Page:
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The first duty prescribed by God for His servants is the recognition of Him Who is the Dayspring of His Revelation and the Fountain of His laws, Who representeth the Godhead in both the Kingdom of His Cause and the world of creation. Whoso achieveth this duty hath attained unto all good; and whoso is deprived thereof, hath gone astray, though he be the author of every righteous deed. It behoveth every one who reacheth this most sublime station, this summit of transcendent glory, to observe every ordinance of Him Who is the Desire of the world. These twin duties are inseparable. Neither is acceptable without the other. Thus hath it been decreed by Him Who is the Source of Divine inspiration. – Baha’u’llah, The Most Holy Book, p. 19.
In the passage above, Baha’u’llah instructs everyone, as their first spiritual duty, to recognize the Prophet of God for this age.
This prescription for recognition addresses itself to those who already serve God—“His servants”—those who live in knowing submission to their Creator, no matter their religion. Baha’u’llah also indicates that some of the servants of God will achieve this duty, and some will be deprived of it:
It behoveth everyone to traverse this brief span of life with sincerity and fairness. Should one fail to attain unto the recognition of Him Who is the Eternal Truth, let him at least conduct himself with reason and justice. – Baha’u’llah, The Summons of the Lord of Hosts, p. 168.
The first quote above was translated from the Persian by Shoghi Effendi, the Guardian of the Faith. The Guardian, a classically-trained Oxford scholar, meticulously employed the English language in his translations of the Baha’i writings. Knowing that, we might find the key to this passage by seeking a definition of the word “recognition.” What does it mean?
The word recognize has as its root the “knowing again” or to “perceive an identity with something formerly known or felt.” This recognition then, does more than simply indicate a tacit intellectual acknowledgement of the fact of the prophet’s role and person; it effects a momentous spiritual transformation in the true servant of God.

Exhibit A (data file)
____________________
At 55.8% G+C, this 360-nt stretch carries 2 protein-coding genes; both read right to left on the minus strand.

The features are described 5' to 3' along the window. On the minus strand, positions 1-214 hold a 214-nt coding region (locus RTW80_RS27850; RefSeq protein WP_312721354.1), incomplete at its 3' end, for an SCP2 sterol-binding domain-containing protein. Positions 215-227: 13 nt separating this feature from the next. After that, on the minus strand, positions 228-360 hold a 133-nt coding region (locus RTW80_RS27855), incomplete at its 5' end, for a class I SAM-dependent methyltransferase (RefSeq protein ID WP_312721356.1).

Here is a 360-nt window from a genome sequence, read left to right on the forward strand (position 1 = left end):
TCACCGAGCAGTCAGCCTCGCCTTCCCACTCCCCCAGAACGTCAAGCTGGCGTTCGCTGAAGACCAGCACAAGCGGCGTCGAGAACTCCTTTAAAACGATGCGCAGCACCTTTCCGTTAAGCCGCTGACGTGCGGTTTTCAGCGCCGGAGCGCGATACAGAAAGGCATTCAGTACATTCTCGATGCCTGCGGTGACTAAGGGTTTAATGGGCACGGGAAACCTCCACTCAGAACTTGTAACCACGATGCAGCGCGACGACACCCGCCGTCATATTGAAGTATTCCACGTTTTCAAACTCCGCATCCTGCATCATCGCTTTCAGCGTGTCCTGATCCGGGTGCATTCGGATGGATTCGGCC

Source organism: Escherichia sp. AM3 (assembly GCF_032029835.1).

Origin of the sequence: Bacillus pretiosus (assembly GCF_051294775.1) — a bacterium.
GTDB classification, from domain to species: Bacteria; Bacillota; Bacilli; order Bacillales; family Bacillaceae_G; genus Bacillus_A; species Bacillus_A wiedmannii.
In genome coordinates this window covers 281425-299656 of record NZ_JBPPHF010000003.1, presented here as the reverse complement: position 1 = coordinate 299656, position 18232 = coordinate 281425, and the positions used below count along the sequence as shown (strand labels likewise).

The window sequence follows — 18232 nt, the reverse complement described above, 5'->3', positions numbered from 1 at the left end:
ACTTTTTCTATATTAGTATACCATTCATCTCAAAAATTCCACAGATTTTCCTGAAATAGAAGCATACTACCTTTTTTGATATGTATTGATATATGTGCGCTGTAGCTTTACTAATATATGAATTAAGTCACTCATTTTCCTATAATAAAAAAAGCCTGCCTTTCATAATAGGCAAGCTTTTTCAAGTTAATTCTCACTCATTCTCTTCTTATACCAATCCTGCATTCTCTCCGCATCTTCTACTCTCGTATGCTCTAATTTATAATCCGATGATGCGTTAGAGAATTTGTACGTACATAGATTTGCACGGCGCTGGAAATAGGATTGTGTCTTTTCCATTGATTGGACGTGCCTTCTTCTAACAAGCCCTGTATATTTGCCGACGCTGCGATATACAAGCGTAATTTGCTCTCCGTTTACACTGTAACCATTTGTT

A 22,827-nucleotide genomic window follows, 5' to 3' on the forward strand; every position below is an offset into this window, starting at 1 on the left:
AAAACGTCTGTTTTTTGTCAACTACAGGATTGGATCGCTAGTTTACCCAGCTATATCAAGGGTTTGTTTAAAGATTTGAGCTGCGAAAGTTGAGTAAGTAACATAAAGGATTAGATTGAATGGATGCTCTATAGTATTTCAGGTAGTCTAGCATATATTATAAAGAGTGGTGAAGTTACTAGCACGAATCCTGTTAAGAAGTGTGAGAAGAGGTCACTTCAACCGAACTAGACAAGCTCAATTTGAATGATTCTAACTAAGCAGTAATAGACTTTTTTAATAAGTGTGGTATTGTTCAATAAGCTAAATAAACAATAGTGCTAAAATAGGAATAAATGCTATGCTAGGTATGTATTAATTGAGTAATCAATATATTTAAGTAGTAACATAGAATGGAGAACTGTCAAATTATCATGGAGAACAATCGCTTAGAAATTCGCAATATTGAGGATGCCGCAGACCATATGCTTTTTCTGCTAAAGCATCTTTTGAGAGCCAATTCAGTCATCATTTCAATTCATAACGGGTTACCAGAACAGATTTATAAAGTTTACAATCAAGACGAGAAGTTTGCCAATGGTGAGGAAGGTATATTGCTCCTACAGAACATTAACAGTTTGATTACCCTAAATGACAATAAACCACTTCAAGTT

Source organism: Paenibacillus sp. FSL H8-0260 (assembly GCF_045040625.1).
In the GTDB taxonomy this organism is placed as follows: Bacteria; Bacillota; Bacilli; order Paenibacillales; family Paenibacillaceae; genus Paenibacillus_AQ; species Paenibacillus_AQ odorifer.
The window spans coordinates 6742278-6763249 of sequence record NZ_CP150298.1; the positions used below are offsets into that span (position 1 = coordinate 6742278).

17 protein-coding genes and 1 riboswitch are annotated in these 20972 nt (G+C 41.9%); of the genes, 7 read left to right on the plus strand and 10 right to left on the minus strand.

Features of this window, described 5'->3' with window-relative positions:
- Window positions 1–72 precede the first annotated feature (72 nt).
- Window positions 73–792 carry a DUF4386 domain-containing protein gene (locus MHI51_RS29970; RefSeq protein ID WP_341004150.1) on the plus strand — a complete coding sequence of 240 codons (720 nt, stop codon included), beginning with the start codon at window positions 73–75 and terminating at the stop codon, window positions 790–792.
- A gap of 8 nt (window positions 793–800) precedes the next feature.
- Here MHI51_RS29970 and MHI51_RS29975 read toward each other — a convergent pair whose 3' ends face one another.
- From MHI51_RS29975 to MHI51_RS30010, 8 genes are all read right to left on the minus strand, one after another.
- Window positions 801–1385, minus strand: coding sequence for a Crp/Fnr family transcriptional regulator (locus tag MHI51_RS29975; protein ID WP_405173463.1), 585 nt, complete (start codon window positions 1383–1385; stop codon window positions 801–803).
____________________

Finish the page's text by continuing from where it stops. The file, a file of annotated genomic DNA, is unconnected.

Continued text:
This act of recognition of the prophet of God asks that “the true servants of God partake of the life-giving waters of reunion…” and “are able to drink of the soft-flowing river of immortality.” – Baha’u’llah, Gleanings, p.33. That phrase, “life-giving waters of reunion,” would indicate that the true servant of God is given spiritual life as a result of, or through, his recognition of the prophet of God:
Know then that ‘life’ hath a twofold meaning. The first pertaineth to the appearance of man in an elemental body, and is as manifest to thine eminence and to others as the midday sun. This life cometh to an end with physical death, which is a God-ordained and inescapable reality. That life, however, which is mentioned in the Books of the Prophets and the Chosen Ones of God is the life of knowledge; that is to say, the servant’s recognition of the sign of the splendours wherewith He Who is the Source of all splendour hath Himself invested him, and his certitude of attaining unto the presence of God through the Manifestations of His Cause. This is that blessed and everlasting life that perisheth not: whosoever is quickened thereby shall never die, but will endure as long as His Lord and Creator will endure. – Baha’u’llah, Gems of Divine Mysteries, p. 47.
This giving of life through the recognition of the Prophet, also known as the Manifestation of God, points to the “spiritual rebirth,” the “second birth” or “baptism in the Spirit” that Abdu’l-Baha often mentions:
The Prophets come into the world to guide and educate humanity so that the animal nature of man may disappear and the divinity of his powers become awakened. The divine aspect or spiritual nature consists of the breaths of the Holy Spirit. The second birth of which Jesus has spoken refers to the appearance of this heavenly nature in man. It is expressed in the baptism of the Holy Spirit, and he who is baptized by the Holy Spirit is a veritable manifestation of divine mercy to mankind. – Abdu’l-Baha, The Promulgation of Universal Peace, p. 41.
You have acquired the love of God. You have attained to the knowledge of God. This is the most great bestowal of God. This is the breath of the Holy Spirit, and this consists of faith and assurance. This eternal life is the second birth; this is the baptism of the Holy Spirit. – Ibid., p. 188.
Without this rebirth, this recognition of the Prophet of God, “whoso is deprived thereof, hath gone astray, though he be the author of every righteous deed.”